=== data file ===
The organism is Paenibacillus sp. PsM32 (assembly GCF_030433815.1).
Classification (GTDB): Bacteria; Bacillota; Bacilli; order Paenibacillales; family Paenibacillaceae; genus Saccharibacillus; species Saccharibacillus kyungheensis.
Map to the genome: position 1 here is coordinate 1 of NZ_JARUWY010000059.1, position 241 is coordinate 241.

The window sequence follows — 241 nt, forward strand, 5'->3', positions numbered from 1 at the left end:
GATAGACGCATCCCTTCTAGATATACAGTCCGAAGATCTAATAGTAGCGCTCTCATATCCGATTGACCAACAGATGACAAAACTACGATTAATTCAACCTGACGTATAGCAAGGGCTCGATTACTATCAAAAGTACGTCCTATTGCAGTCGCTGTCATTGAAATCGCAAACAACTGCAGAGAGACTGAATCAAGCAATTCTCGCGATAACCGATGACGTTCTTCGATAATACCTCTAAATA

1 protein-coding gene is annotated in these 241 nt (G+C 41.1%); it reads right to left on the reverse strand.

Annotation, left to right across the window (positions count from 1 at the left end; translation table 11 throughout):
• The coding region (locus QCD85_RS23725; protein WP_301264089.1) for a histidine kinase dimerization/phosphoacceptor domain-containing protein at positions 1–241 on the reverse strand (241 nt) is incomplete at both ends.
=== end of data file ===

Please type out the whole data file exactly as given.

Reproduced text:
The organism is Paenibacillus sp. PsM32 (assembly GCF_030433815.1).
Classification (GTDB): Bacteria; Bacillota; Bacilli; order Paenibacillales; family Paenibacillaceae; genus Saccharibacillus; species Saccharibacillus kyungheensis.
Map to the genome: position 1 here is coordinate 1 of NZ_JARUWY010000059.1, position 241 is coordinate 241.

The window sequence follows — 241 nt, forward strand, 5'->3', positions numbered from 1 at the left end:
GATAGACGCATCCCTTCTAGATATACAGTCCGAAGATCTAATAGTAGCGCTCTCATATCCGATTGACCAACAGATGACAAAACTACGATTAATTCAACCTGACGTATAGCAAGGGCTCGATTACTATCAAAAGTACGTCCTATTGCAGTCGCTGTCATTGAAATCGCAAACAACTGCAGAGAGACTGAATCAAGCAATTCTCGCGATAACCGATGACGTTCTTCGATAATACCTCTAAATA

1 protein-coding gene is annotated in these 241 nt (G+C 41.1%); it reads right to left on the reverse strand.

Annotation, left to right across the window (positions count from 1 at the left end; translation table 11 throughout):
• The coding region (locus QCD85_RS23725; protein WP_301264089.1) for a histidine kinase dimerization/phosphoacceptor domain-containing protein at positions 1–241 on the reverse strand (241 nt) is incomplete at both ends.